welshwizard Established commenter Forum guide

    Sunflower you really are being taken for a ride 6,000 is not a salary and is in fact illegal as it is below the minimum wage- you really need to talk with your union about this and the fact the school are trying to do this deserves wider publicity .
    For salary posts the school receives: Other priority subjects: English, biology, design and technology, geography, music, religious education and Primary (non-specialist) Funding per place (by region Amount
    National
    £19,000
    Inner London
    £22,600
    Outer London
    £21,600
    London fringe
    £19,900
    More for the shortage subjects- look up the funding manual on the DfE website
     
    sanneme likes this.
  13. sofia_sen

    sofia_sen Occasional commenter

    I think what many schools "forget" to tell you is that they actually receive money for you. So if you are only getting 6 or 12, where is the rest of the money going to?

    Curious to know what the union says.
     
  14. sleepyhead

    sleepyhead New commenter

    The rules about salaried SD places are very clear - you have to be paid at least point one on the unqualified teacher scale.
     
  15. Sunflower2512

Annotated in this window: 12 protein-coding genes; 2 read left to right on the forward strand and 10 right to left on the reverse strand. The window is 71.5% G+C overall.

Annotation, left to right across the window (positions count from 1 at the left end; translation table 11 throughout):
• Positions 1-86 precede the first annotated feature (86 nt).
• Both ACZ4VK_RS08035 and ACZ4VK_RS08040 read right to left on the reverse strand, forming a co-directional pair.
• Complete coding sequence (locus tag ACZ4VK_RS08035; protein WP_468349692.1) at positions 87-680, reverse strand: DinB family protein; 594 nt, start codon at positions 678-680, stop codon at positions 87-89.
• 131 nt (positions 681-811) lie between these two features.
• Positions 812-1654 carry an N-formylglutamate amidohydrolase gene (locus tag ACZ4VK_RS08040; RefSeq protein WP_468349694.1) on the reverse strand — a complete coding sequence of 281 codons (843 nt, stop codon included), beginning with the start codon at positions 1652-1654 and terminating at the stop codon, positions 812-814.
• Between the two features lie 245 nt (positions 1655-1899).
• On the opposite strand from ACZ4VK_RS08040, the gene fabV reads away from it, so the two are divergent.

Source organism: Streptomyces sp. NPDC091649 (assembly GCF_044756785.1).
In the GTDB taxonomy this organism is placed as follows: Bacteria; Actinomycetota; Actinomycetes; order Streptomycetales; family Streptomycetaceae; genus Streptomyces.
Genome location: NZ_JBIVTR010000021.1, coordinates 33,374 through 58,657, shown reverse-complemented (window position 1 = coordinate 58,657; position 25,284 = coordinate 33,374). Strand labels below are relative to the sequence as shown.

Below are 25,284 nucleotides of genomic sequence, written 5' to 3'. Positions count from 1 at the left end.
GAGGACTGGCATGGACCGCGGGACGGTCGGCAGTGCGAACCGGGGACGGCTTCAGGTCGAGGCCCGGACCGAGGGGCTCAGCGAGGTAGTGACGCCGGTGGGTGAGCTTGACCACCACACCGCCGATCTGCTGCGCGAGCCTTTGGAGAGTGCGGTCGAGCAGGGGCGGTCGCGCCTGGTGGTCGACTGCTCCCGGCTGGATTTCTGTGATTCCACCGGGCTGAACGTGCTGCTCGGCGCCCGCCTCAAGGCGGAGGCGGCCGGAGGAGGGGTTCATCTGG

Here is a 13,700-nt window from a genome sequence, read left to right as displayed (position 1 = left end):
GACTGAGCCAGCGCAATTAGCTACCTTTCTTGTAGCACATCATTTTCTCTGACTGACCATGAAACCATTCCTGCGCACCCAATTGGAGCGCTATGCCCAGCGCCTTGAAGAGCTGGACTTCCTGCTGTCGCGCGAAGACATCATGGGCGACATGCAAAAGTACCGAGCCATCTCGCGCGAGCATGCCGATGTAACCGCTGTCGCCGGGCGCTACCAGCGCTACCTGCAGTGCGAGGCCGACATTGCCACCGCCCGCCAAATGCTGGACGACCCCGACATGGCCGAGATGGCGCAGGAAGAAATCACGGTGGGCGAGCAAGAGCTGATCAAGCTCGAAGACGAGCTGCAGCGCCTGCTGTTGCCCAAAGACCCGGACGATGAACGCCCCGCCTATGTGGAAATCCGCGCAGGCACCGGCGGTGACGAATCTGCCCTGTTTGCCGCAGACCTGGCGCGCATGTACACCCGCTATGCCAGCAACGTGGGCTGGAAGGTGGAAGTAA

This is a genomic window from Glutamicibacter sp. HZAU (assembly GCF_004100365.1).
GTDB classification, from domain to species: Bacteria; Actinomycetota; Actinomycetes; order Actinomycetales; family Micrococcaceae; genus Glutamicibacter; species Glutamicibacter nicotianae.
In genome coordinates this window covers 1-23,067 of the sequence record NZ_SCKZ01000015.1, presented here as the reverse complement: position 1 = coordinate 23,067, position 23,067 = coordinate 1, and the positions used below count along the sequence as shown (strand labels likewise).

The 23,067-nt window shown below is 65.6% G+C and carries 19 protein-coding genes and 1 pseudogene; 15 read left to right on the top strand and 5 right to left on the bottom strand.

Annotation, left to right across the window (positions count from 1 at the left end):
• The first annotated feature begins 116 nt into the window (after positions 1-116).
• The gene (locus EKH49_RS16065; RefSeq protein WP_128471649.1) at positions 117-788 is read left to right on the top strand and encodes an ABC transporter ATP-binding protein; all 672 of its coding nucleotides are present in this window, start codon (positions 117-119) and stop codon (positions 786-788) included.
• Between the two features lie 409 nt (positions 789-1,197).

Sunflower2512 New commenter

    Thank you to @welshwizard for comments made about me being taken for a ride - I agree, I am and I am now hopefully with the support of my union taking steps to resolve the matter.

    If anyone else is reading this and believes that they are being paid less than they should be on a salaried school direct place I urge you to join and take advice of a union.
     
    Sillow and Lara mfl 05 like this.
  16. Heaneyjess

    Heaneyjess New commenter

    Hi,
    I've got a meeting with the school im training with next year and am going to discuss the salary. Did you get any more answers from your training provider? I have been told I will get an unqualified Teachers salary, however I will have acquired a PGCE at the end of the training but have not been told at any point (before now) that I may have to pay that our of my salary!
     
  17. sleepyhead

    sleepyhead New commenter

    NCTL funds the lead school to pay for your training, so you should not be expected to pay the £9000 fee at all.
     
  18. ard13

    ard13 New commenter

    Could anyone who is doing school direct salaried this year post something about their pay and whether or not they have to pay the PGCE fees. I have assuming that I would be paid for 10 months at the bottom of the pay scale and that my fees would be covered by the funding the school gets from NCTL. would love to know what's actually happening out there. Thanks
     
  19. sleepyhead

    sleepyhead New commenter

    The guidance about this is really clear: SDS trainees have to be paid at at least point one on the UQT scale, and the training is funded centrally to the lead school by NCTL.
     
  20. bananatree84

    bananatree84 Occasional commenter

    I am salaried and get just over 16k no fees to pay as no PGCE qualification just QTS.